- The Washington Times - Tuesday, November 25, 2008

Barack Obama’s presidential inauguration will “open up as much of the National Mall as possible to accommodate more Americans than ever before,” and fundraising efforts for the Jan. 20 celebration will not raise money from political action committees or lobbyists.

The newly formed Presidential Inaugural Committee for Mr. Obama and Vice President-elect Joe Biden announced that restriction on donations Tuesday afternoon.

The pledge to limit contributions follows the way both the campaign and the transition team raised money.

However, unlike the $2,300 campaign maximum donation or the $5,000 maximum donation for the transition, the maximum donation allowed for the inauguration will be $50,000.

The committee said current law does not restrict donation size and noted the figure is still less than past inaugurations, where limits were as high as $250,000.

In a release, the committee said the event aims to “underscore their commitment to change business as usual in Washington and ensure that as many Americans as possible, both inside and outside Washington, will be able to come together to unite the country and celebrate our common values and shared aspirations.”

The co-chairs for the event are William Daley, Penny Pritzker, John Rogers, Patrick Ryan and Julianna Smoot. Mr. Ryan is a Republican who is overseeing Chicago’s Olympics bid for 2016.

“It is a distinct honor to chair the committee that will organize the celebration of next year’s historic inauguration of Barack Obama and Joe Biden. We are committed to ensuring that these activities are organized in a way that reflects the American people’s common values, shared aspirations and commitment to addressing our challenges as one, united nation,” the co-chairs said in a joint statement.

Detailed information can be found at www.pic2009.org.

Here are the biographies for the co-chairs, as provided by the committee:

William Daley is head of JPMorgan Chase’s Office of Corporate Social Responsibility as well as the firm’s Vice Chairman, Chairman of the Midwest and Chairman of the JP Morgan Chase foundation. He is the Chair of the Economic Club of Chicago and is on the boards of the Council on Foreign Relations and the Chicago Council on Global Affairs. He served as U.S. Secretary of Commerce under President Bill Clinton from 1997 to 2000. He also serves as member of the advisory board to President-elect Barack Obama’s transition committee.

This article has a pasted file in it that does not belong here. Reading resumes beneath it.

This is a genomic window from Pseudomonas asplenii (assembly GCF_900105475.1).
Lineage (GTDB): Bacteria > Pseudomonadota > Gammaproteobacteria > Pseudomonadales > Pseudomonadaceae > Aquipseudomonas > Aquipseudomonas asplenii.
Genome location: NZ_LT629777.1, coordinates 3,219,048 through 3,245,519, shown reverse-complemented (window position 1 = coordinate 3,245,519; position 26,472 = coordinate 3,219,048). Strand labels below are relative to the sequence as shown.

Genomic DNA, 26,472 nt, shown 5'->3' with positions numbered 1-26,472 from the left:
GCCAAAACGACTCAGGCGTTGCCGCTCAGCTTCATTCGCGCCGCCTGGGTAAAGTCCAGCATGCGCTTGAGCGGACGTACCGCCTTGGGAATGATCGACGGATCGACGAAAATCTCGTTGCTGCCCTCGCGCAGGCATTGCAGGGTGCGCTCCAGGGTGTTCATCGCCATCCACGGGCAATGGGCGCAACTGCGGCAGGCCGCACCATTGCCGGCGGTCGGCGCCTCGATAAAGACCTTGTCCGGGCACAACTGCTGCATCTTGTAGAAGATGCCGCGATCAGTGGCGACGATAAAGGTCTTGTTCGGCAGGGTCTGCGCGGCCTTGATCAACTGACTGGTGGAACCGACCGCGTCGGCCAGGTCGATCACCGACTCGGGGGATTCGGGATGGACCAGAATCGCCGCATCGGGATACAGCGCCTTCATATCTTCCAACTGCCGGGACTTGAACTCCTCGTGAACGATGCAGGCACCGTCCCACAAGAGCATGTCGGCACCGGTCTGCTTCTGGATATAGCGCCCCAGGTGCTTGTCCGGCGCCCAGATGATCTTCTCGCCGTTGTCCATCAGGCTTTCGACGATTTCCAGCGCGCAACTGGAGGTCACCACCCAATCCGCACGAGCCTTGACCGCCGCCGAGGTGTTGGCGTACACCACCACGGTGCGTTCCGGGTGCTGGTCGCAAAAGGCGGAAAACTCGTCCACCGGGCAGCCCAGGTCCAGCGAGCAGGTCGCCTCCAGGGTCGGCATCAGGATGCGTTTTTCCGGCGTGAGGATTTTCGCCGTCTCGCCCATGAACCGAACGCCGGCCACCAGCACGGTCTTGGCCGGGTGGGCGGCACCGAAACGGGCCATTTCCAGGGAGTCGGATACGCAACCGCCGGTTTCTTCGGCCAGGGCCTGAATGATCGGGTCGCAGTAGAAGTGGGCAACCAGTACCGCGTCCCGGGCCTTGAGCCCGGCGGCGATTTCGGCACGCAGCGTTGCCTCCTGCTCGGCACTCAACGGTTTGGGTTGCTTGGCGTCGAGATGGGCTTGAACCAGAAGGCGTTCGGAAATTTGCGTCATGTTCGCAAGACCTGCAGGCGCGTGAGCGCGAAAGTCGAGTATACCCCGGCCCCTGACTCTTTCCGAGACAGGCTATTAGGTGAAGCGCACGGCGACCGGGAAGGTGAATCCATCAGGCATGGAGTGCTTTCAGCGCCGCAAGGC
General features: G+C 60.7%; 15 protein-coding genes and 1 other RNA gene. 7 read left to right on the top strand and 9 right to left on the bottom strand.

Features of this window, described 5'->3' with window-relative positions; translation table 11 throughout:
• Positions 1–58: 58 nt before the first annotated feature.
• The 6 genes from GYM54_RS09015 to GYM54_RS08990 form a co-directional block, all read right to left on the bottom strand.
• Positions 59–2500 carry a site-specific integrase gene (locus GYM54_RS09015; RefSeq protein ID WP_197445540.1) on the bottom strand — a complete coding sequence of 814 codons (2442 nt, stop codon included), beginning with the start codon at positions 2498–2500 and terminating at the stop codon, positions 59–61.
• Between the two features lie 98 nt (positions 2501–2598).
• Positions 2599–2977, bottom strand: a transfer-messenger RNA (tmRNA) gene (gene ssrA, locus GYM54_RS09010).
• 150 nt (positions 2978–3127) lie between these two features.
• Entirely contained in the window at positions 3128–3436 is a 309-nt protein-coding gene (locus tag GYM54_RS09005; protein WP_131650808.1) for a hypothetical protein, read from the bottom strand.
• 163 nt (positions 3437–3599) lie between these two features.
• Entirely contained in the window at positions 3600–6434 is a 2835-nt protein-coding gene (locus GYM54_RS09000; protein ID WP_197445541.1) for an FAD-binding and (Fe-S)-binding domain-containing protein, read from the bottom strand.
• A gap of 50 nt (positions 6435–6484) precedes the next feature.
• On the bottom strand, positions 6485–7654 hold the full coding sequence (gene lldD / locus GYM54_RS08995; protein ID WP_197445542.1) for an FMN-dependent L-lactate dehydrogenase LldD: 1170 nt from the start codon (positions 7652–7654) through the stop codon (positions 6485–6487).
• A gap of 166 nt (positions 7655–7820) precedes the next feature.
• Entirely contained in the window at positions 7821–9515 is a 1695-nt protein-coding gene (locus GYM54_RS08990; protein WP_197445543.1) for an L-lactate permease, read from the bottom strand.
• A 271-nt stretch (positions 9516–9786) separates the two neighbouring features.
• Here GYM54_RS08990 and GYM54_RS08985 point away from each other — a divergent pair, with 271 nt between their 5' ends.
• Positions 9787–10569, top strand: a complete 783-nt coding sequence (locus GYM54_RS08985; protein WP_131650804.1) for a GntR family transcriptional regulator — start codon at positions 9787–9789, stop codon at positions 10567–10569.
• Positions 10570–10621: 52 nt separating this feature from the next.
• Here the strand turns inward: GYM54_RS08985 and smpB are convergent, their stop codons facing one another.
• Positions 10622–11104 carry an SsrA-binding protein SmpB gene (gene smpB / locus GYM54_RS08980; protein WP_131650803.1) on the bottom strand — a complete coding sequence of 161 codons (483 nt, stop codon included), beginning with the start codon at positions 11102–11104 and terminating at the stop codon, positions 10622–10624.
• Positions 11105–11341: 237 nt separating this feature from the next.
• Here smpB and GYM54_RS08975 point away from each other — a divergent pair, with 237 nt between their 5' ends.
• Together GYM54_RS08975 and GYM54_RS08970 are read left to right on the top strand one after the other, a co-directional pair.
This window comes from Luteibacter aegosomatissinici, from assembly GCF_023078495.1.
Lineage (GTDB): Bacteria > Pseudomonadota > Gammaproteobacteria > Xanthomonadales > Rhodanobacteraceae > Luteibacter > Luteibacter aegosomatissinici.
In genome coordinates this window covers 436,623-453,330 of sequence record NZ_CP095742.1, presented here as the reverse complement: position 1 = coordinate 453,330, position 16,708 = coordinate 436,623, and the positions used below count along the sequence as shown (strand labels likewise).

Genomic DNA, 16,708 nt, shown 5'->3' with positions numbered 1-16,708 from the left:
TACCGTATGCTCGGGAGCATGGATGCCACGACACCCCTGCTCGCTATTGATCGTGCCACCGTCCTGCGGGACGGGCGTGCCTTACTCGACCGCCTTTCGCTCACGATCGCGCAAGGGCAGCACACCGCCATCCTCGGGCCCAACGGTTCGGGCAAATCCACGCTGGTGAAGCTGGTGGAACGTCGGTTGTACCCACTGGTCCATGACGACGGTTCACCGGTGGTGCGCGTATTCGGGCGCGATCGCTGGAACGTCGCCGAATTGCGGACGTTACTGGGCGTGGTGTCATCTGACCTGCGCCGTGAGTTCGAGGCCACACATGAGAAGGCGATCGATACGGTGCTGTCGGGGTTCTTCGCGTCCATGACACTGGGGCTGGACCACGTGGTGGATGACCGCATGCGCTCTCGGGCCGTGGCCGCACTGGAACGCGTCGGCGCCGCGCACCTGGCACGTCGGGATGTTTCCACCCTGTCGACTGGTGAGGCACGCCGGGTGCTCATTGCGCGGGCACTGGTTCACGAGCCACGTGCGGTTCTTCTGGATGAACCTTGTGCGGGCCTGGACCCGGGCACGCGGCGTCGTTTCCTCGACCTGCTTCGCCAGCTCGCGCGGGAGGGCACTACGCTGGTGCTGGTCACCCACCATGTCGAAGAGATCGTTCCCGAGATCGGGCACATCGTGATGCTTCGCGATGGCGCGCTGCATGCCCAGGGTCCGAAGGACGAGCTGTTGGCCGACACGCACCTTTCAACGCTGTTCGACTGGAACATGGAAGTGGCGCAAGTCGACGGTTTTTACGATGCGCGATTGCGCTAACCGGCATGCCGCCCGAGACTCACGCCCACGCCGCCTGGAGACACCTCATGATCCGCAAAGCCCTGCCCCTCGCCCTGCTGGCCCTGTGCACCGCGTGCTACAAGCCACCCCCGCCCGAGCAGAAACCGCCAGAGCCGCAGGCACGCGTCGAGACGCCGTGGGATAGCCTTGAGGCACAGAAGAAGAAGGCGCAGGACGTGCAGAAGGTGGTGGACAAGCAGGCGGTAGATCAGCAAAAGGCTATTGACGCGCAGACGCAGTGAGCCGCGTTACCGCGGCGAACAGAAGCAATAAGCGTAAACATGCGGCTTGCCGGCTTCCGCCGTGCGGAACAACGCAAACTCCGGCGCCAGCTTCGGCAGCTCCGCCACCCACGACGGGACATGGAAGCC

Penny Pritzker, a business executive and entrepreneur for more than 20 years, is chairman of the board of four companies: TransUnion, Classic Residence by Hyatt, The Parking Spot and Pritzker Realty. Ms. Pritzker also served as Finance Chair of the President-elects campaign committee. As a civic leader, she’s focused on improving the health and education of young people through enterprising initiatives, such as Chicago Run and the Chicago Public Education Fund.

John W. Rogers, Jr. is founder, chairman and chief executive officer of Ariel Investments and serves on the boards of three public companies: Aon Corporation, Exelon Corporation and McDonald’s Corporation. He also is a director of the Chicago Urban League, a trustee of the University of Chicago as well as a member of the John S. and James L. Knight Foundation.

Patrick Ryan, a Republican, is chairman and chief executive of Chicago 2016 and oversees all aspects of Chicago’s bid for the 2016 Olympics. He is the founding chairman of Aon Corporation. Ryan is chairman of the board of trustees of Northwestern University and serves as a life trustee of Rush University Medical Center. He is also an owner/director of the Chicago Bears football club.

Julianna Smoot served as President-elect Obama’s national finance director during his presidential campaign. She previously worked for the Democratic Senatorial Campaign Committee, Sen. Thomas Daschle, and Sen. John Edwards.

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